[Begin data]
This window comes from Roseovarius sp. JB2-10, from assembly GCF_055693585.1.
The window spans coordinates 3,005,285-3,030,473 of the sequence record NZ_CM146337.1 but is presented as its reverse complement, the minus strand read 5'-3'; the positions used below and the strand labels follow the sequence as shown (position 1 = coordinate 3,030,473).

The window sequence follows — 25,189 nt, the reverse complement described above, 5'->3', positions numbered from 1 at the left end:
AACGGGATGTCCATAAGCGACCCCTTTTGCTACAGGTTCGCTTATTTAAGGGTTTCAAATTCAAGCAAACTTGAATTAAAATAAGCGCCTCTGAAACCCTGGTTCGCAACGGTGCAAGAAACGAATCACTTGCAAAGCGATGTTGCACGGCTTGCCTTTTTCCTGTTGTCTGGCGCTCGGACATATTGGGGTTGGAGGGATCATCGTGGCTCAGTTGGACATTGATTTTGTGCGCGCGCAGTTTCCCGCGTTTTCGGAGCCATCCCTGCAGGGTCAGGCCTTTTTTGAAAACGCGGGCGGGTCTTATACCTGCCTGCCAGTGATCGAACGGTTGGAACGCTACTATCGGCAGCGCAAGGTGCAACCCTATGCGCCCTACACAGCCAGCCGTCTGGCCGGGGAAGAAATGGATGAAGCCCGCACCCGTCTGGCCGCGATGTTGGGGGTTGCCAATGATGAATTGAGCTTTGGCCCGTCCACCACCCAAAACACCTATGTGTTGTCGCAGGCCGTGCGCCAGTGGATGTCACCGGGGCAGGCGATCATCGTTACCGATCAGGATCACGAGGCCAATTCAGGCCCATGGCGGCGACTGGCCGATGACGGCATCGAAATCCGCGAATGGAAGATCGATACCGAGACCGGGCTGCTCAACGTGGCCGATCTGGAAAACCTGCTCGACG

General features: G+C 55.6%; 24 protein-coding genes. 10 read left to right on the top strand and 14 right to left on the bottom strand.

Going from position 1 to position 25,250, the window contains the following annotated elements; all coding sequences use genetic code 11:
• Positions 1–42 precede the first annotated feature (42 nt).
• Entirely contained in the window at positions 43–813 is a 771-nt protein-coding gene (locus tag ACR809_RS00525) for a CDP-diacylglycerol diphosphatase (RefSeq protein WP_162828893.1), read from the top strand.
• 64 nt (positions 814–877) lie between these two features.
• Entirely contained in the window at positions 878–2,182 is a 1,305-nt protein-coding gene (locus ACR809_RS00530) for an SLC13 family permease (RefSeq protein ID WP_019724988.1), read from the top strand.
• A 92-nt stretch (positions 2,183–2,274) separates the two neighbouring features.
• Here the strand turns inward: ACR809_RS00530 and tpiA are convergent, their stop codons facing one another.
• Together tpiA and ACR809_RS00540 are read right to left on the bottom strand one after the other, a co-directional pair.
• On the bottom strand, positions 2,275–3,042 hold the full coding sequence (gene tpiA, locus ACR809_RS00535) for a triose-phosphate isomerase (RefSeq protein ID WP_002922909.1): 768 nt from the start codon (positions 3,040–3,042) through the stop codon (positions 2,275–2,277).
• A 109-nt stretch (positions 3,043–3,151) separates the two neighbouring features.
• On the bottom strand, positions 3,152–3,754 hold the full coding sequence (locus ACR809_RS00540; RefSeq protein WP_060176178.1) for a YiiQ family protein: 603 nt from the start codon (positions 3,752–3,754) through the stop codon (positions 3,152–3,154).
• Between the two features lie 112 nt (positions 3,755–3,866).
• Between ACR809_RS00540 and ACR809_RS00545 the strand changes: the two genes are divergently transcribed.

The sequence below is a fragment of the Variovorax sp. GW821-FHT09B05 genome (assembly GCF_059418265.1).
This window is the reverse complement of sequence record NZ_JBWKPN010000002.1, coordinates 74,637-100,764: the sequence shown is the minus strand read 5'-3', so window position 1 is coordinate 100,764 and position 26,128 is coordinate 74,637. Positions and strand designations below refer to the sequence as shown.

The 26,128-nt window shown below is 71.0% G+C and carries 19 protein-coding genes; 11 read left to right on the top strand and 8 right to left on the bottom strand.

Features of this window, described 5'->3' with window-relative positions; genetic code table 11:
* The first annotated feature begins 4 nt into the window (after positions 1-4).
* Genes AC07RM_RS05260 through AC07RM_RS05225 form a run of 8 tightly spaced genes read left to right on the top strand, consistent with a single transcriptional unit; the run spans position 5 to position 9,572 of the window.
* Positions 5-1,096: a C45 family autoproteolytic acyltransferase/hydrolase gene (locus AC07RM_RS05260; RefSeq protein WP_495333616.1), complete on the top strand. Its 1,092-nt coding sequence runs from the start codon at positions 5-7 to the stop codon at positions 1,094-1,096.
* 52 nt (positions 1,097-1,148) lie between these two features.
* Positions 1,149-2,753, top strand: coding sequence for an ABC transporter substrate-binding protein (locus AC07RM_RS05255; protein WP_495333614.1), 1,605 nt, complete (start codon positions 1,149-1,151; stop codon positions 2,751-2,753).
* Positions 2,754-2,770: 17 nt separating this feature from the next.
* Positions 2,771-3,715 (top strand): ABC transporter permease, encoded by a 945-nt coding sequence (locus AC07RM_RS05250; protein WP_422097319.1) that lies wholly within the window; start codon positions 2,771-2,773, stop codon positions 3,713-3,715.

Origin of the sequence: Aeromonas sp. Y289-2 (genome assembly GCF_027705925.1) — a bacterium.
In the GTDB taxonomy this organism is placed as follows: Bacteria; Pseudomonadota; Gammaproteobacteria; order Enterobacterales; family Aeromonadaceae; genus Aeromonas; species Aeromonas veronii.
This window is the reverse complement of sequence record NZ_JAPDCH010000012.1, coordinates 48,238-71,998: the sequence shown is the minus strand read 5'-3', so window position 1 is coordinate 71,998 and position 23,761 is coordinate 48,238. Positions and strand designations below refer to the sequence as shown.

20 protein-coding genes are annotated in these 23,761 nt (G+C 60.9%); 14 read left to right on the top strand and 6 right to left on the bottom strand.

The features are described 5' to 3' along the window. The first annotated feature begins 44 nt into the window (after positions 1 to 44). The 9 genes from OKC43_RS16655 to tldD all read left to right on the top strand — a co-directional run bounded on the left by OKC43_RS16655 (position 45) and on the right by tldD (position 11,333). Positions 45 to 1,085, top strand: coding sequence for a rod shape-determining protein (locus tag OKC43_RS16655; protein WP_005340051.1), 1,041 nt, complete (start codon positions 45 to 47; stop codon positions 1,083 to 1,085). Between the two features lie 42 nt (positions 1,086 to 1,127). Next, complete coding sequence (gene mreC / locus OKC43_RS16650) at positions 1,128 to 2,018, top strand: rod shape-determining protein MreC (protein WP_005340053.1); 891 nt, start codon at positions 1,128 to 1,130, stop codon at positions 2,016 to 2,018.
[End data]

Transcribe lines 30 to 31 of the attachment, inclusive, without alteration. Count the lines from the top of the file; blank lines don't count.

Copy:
Origin of the sequence: Aeromonas sp. Y289-2 (genome assembly GCF_027705925.1) — a bacterium.
In the GTDB taxonomy this organism is placed as follows: Bacteria; Pseudomonadota; Gammaproteobacteria; order Enterobacterales; family Aeromonadaceae; genus Aeromonas; species Aeromonas veronii.